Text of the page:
Light vs. Darkness: How the Syrian Opposition & Assad Regime Approach the Media

I have always been baffled by the reasoning that guides the official Syrian media in its coverage of the popular and peaceful uprising throughout Syria.  I say this because I am overexposed to such coverage through satellite TV and Arab press on a daily basis.  (It goes without saying that part of Lebanon’s media is more than willing to mimic that of Assad’s.)  Two types of rhetoric mark the official media approach, the simple propagandist type that focus on Salafis, external forces, conspiracies, infiltrators from neighboring countries, and the semi-intelligent approach advocated by some Lebanese supporters of the official approach. The more intelligent defenders of the Assad regime insist on using a sort of rationality in explaining its actions. The rationale to which I am referring was refined in the period of time following the assassination of the late Rafik Hariri and other leaders of the Cedar Revolution in Lebanon, and it was this same “rational” theory that was invoked after the onset of the popular uprising on March 15th, and mentioned even more after the inhuman assault on and torture of the eminent and respected cartoonist, Ali Farzat.

In the case of Hariri and other assassinations (George Hawi and Samir Kassir and  others), the argument has been that the Syrians could not have been involved since all eyes were on them, given their worsening relationship with Hariri. For example, in the case of Farzat the apologists recall the early warm relationship between Farzat and Bashar al-Assad upon the latter’s assumption of the presidency and even before, and how the government went as far as to license Farzat’s newspaper, Al Doumari.  Derived from this reasoning is that the Syrian regime could not have assaulted Farzat for they could harvest nothing but condemnation, thus again attributing rationality to the Shabiha’s decision. The simple and profound rebuttal to this theory is the regime’s behavior over the past six months which defies all levels of rationality.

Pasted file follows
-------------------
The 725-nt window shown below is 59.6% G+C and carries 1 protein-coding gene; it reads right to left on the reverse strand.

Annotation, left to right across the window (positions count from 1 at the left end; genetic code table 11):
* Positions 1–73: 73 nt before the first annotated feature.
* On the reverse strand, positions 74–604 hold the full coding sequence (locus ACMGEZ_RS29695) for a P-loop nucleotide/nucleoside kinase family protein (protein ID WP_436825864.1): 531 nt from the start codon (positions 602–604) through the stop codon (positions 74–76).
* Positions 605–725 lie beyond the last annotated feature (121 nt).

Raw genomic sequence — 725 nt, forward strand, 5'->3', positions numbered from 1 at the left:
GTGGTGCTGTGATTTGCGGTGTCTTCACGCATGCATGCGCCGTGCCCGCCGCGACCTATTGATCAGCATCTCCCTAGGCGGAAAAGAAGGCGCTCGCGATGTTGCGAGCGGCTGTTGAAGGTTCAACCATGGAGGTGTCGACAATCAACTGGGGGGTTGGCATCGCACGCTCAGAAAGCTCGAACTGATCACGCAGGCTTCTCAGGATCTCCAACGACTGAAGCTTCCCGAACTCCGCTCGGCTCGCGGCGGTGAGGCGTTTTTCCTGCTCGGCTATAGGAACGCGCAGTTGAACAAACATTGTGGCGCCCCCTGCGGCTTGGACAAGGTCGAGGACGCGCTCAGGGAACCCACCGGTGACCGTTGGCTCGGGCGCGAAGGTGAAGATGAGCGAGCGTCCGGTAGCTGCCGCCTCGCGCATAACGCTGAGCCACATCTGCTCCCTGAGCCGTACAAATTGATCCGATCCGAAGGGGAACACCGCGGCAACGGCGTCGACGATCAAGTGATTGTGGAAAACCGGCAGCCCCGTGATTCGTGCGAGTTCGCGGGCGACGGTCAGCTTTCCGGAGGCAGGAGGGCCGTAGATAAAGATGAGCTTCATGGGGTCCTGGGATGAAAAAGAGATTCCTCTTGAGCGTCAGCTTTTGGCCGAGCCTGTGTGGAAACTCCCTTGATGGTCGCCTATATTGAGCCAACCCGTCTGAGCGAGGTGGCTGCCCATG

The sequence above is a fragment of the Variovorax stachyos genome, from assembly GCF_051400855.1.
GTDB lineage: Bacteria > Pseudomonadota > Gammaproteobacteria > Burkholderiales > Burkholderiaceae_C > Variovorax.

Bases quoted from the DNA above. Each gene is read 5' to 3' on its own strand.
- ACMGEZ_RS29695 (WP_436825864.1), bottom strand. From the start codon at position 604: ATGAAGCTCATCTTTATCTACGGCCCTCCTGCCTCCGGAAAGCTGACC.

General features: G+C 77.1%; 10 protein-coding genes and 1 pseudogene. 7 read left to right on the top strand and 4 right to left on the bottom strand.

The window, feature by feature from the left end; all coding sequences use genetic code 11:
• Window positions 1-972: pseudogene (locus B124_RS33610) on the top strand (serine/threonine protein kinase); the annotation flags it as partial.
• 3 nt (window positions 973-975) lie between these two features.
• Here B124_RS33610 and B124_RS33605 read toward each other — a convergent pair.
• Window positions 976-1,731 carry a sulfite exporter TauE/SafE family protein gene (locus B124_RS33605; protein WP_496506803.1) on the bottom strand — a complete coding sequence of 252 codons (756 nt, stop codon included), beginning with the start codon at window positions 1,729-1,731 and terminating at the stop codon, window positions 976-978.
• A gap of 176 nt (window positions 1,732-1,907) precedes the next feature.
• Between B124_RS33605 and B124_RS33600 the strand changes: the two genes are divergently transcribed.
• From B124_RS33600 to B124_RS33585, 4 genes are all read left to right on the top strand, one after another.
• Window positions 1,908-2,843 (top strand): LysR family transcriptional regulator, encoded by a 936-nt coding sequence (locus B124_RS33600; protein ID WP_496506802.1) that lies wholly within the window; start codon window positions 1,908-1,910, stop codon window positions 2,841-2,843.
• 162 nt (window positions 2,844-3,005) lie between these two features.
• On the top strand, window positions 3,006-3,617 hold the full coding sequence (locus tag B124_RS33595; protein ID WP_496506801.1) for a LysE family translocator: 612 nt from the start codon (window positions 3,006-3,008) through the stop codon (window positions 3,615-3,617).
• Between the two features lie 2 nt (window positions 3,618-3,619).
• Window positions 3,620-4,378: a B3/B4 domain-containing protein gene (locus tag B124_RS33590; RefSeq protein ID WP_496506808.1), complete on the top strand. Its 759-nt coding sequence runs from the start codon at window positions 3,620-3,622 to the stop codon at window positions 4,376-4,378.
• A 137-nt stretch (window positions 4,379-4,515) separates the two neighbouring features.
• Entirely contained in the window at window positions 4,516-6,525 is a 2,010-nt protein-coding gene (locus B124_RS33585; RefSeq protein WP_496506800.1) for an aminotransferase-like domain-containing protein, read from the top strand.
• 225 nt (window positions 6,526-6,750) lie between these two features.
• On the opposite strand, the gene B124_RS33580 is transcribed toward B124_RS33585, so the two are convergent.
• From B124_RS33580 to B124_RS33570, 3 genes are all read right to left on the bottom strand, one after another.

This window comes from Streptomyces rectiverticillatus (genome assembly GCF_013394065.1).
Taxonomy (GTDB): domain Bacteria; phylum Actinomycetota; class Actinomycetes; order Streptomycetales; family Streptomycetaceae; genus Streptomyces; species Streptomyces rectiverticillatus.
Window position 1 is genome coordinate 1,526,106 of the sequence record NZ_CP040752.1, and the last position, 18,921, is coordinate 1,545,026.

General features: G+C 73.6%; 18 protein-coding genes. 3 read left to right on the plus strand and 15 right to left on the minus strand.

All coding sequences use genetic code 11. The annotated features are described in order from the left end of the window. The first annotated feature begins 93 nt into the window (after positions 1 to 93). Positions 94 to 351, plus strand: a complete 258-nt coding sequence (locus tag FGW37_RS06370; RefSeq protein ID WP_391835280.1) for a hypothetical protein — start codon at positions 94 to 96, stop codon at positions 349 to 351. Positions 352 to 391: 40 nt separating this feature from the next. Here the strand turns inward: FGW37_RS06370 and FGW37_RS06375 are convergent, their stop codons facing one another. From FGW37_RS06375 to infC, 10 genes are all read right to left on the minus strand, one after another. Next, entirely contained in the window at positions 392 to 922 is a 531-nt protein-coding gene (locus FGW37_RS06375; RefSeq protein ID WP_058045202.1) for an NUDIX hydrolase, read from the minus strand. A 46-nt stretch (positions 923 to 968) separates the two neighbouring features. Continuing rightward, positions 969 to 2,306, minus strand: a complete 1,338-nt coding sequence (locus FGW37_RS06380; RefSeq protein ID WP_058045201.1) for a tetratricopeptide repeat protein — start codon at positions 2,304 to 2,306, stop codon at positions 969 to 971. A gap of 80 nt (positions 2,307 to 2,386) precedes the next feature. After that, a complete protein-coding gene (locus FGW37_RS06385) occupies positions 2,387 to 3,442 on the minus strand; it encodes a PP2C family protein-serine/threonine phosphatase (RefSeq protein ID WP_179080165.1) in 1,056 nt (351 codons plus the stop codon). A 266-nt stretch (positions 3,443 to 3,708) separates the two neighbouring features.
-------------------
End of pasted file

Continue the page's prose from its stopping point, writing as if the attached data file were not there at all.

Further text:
A closer look at the two starkly different media strategies shows that the Syrian regime still lives in the pre-new media age.  No one spells the stark differences between the approach of the Syrian regime and the popular opposition better than Shams Eddine al-Kilani, a Syrian author, in his article in Al Hayat, “The Syrian Revolution Between State Media and the Lens of the Protestors.”

The contradictory approaches can be described in such terms as light vs. darkness, openness vs. secrecy, transparency vs. anonymity, and old media vs. new media.  The popular opposition is acting under the “spotlight,” and its statements or press releases are supported by visual evidence: Youtube, cell phone cameras, videos and other tools provided by new technologies.  The opposition was willing to expose itself and the regime’s crimes for the whole world to see.

The opposition’s approach, democratic by all standards, has paid off, thanks to the support it received because of the “unlimited justice of its cause,” and to its slogans “Only God, Freedom and Syria,” “dignity,” and “death before humiliation.” The support of world public opinion the opposition had earned is due to the use of peaceful demonstrations as its main weapon to counter the state’s repressive machinery of army and police.

Al-Kilani attributes a special significance to the slogans when he writes that the opposition “had nothing to hide or be afraid of.”  The name they gave to their revolution was that of “dignity” as opposed to other labels such as “social,” “bread,” “economic,” “class” or even “urban versus rural.” 

On the other hand, the Assad regime decided to keep the lights and cameras away from the events, banning both Arab and international media. The regime tried to keep everything in the dark, reproducing the 1982 strategy in Hama. The Assad’s spokespeople and pundits were unleashed to say what they wish and to deny what they desire. This type of media, according to Keilani, “is trained in fabricating and fictionalizing news.” Treading the old paths, they “demonize the opposition, distort its image” with the help of some Lebanese media personalities who claim affinity with “the resistance” and ‘rejectionism” of Israeli and Western interests in the region. The Syrian state media, unlike media in a democracy, “treats the opposition as an enemy and not as a source of legitimacy.”  

To counter the opposition’s slogans, the pro-Assad demonstrations raised the slogans of “Only God, Syria and Bashar,” placing Bashar at the same level of God.  Al-Kilani concludes by saying that the state offered nothing significant or meaningful except “sanctifying the heads of state and its symbols, apologizing for the status quo, and justifying violence against the protesters.”

The two approaches do not even come close when analyzed in terms of their effectiveness, but rather show a wide gap in the new political and cultural landscape of the 21th century. The popular and peaceful opposition is heading toward a more humane, tolerant future while the regime is retreating into the dark ages of Syrian politics, especially during the rule of Bashar's father, Hafez al-Assad.

                                                                                         -Elie Chalala


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